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OF may refer to:


Up to date as of January 15, 2010

Definition from Wiktionary, a free dictionary

See also OF, of-, and off



Most common English words: the « #2: of » and » to » in


Old English of.



Wikipedia has an article on:



  1. Belonging to or associated with.
    The properties of this substance are interesting.
    I could hear the sounds of heavy machinery and of workers.
    That person is a friend of mine and a friend of my children.
  2. Containing; comprising; made from.
    Could you bring me a glass of water?
    This is an unusually long list of examples.
    First, cut a small square of cloth.
    The suit was made of wool.
    His dog was full of fleas
  3. About; concerning (poetic).
    He told me of the old days
  4. Connects a quantifier with the thing quantified.
    The rocket reached a height of over 100 km.
  5. Connects a noun derived from a verb with the object of that verb.
    Some resisted the admission of the new members to the club.
    This chemical increases the conduction of action potentials in the neuron.
  6. (in expressions of time) Before.
    It's almost a quarter of four.
  7. Connects a jurisdiction to its name.
    The city of Lawrence is located on the Kaw river.
  8. Indicates the age of a person.
    That's a big responsibility for a boy of seven.
    That's a big responsibility for a boy of seven years.
  9. Indicates distance from, direction from, separation from, or deprivation from.
    within a mile of the church, south of Omaha, robbed of one's money, out of the car.

Usage notes

  • (belonging to or associated with): When applied to a person or persons, the possessive is generally used instead.
  • (containing, comprising, or made from): Of may be used directly with a verb or adjectival phrase.

Derived terms


The translations below need to be checked and inserted above into the appropriate translation tables, removing any numbers. Numbers do not necessarily match those in definitions. See instructions at Help:How to check translations.



  1. (usually in modal perfect constructions) Common misspelling of have.
    * I would of come. — “I would have come.”
    * She should of said.... — “She should have said....”
    • 1992, Neal Stephenson, Snow Crash, Bantam Spectra, p. 340,
      "You couldn't of known," Livio says.

See also


  • Anagrams of fo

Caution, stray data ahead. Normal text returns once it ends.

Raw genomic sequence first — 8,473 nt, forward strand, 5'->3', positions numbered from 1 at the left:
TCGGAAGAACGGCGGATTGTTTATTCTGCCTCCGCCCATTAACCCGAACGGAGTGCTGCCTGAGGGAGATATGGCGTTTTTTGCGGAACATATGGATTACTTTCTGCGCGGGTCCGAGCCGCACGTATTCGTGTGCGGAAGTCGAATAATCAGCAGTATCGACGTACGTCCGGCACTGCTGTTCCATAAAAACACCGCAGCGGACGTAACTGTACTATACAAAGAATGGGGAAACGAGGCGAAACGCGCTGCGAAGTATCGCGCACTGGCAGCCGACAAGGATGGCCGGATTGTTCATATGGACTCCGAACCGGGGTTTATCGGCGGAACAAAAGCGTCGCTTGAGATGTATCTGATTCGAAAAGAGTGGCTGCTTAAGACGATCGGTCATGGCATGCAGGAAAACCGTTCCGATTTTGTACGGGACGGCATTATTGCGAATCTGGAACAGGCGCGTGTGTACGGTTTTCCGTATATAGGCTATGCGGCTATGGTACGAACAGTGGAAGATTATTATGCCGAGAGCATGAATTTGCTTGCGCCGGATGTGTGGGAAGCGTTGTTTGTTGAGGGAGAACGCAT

1. (coordinating) or
  2. (subordinating) whether, if

of (...) of dat (...) [1]

  1. whether (...) or if (...)
    Ik weet niet of ik moet vertrekken of dat ik het haar moet uitleggen. — I don't know whether I should leave or if I should explain it to her.

of (...) of (...)

  1. either (...) or (...)
  2. whether (...) or (...)

of (...) dan wel (...)

  1. whether (...) or (...)
    In 1950 bij het referendum over de vraag of Leopold III, gezien zijn houding tijdens Wereldoorlog II, terug de troon mag betreden, dan wel moet aftreden, (de zogenaamde Koningskwestie), kiest 72% van de Vlamingen voor de terugkeer van Leopold III maar is er een meerderheid tegen in Brussel en Wallonië. — In 1950 by the referendum over the question of whether Leopold III, his attitude during World War II having been witnessed, should be able to come back to the throne, or should abdicate, (the so-called Royal Question), 72% of Flemings chose in favor of the return of Leopold III but there was a plurality against this in Brussels and Wallonia.

Derived terms




  1. too
    Ég er of falleg.
    I am too beautiful. (referring to a woman)
    Ég er of fallegur.
    I am too beautiful. (referring to a man)

Old English


Unstressed form of æf



  1. of

West Frisian



  1. or

Simple English

Of is a preposition used in the English language to show a possessive relationship. For example, the phrase "book of maps" means that the book has maps. The phrase "father of Mike" means the father that is being mentioned is Mike's father.

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